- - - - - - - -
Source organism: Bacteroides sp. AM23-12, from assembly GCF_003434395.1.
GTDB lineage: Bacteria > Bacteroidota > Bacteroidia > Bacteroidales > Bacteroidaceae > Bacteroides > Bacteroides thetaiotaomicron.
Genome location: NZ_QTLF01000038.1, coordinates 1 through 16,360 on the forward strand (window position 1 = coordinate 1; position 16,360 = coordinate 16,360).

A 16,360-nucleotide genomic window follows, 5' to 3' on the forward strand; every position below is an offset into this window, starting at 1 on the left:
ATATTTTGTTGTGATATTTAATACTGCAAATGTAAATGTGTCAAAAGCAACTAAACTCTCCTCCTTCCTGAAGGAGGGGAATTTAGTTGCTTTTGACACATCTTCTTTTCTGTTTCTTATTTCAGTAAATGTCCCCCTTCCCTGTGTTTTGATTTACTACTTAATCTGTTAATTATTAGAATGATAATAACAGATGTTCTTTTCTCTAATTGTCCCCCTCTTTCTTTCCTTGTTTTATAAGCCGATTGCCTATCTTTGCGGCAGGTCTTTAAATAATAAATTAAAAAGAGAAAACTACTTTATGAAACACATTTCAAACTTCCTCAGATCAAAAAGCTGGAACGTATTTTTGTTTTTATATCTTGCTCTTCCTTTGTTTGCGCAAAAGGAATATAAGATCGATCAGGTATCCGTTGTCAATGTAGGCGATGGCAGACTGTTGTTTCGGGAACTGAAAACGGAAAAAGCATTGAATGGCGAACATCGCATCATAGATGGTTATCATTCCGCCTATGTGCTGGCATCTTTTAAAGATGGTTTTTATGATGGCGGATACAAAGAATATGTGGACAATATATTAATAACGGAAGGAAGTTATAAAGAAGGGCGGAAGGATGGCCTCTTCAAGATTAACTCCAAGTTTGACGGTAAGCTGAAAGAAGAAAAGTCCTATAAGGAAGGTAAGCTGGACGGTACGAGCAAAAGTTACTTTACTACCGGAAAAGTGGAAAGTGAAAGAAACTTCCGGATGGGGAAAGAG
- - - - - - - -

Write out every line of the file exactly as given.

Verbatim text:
Source organism: Bacteroides sp. AM23-12, from assembly GCF_003434395.1.
GTDB lineage: Bacteria > Bacteroidota > Bacteroidia > Bacteroidales > Bacteroidaceae > Bacteroides > Bacteroides thetaiotaomicron.
Genome location: NZ_QTLF01000038.1, coordinates 1 through 16,360 on the forward strand (window position 1 = coordinate 1; position 16,360 = coordinate 16,360).

A 16,360-nucleotide genomic window follows, 5' to 3' on the forward strand; every position below is an offset into this window, starting at 1 on the left:
ATATTTTGTTGTGATATTTAATACTGCAAATGTAAATGTGTCAAAAGCAACTAAACTCTCCTCCTTCCTGAAGGAGGGGAATTTAGTTGCTTTTGACACATCTTCTTTTCTGTTTCTTATTTCAGTAAATGTCCCCCTTCCCTGTGTTTTGATTTACTACTTAATCTGTTAATTATTAGAATGATAATAACAGATGTTCTTTTCTCTAATTGTCCCCCTCTTTCTTTCCTTGTTTTATAAGCCGATTGCCTATCTTTGCGGCAGGTCTTTAAATAATAAATTAAAAAGAGAAAACTACTTTATGAAACACATTTCAAACTTCCTCAGATCAAAAAGCTGGAACGTATTTTTGTTTTTATATCTTGCTCTTCCTTTGTTTGCGCAAAAGGAATATAAGATCGATCAGGTATCCGTTGTCAATGTAGGCGATGGCAGACTGTTGTTTCGGGAACTGAAAACGGAAAAAGCATTGAATGGCGAACATCGCATCATAGATGGTTATCATTCCGCCTATGTGCTGGCATCTTTTAAAGATGGTTTTTATGATGGCGGATACAAAGAATATGTGGACAATATATTAATAACGGAAGGAAGTTATAAAGAAGGGCGGAAGGATGGCCTCTTCAAGATTAACTCCAAGTTTGACGGTAAGCTGAAAGAAGAAAAGTCCTATAAGGAAGGTAAGCTGGACGGTACGAGCAAAAGTTACTTTACTACCGGAAAAGTGGAAAGTGAAAGAAACTTCCGGATGGGGAAAGAG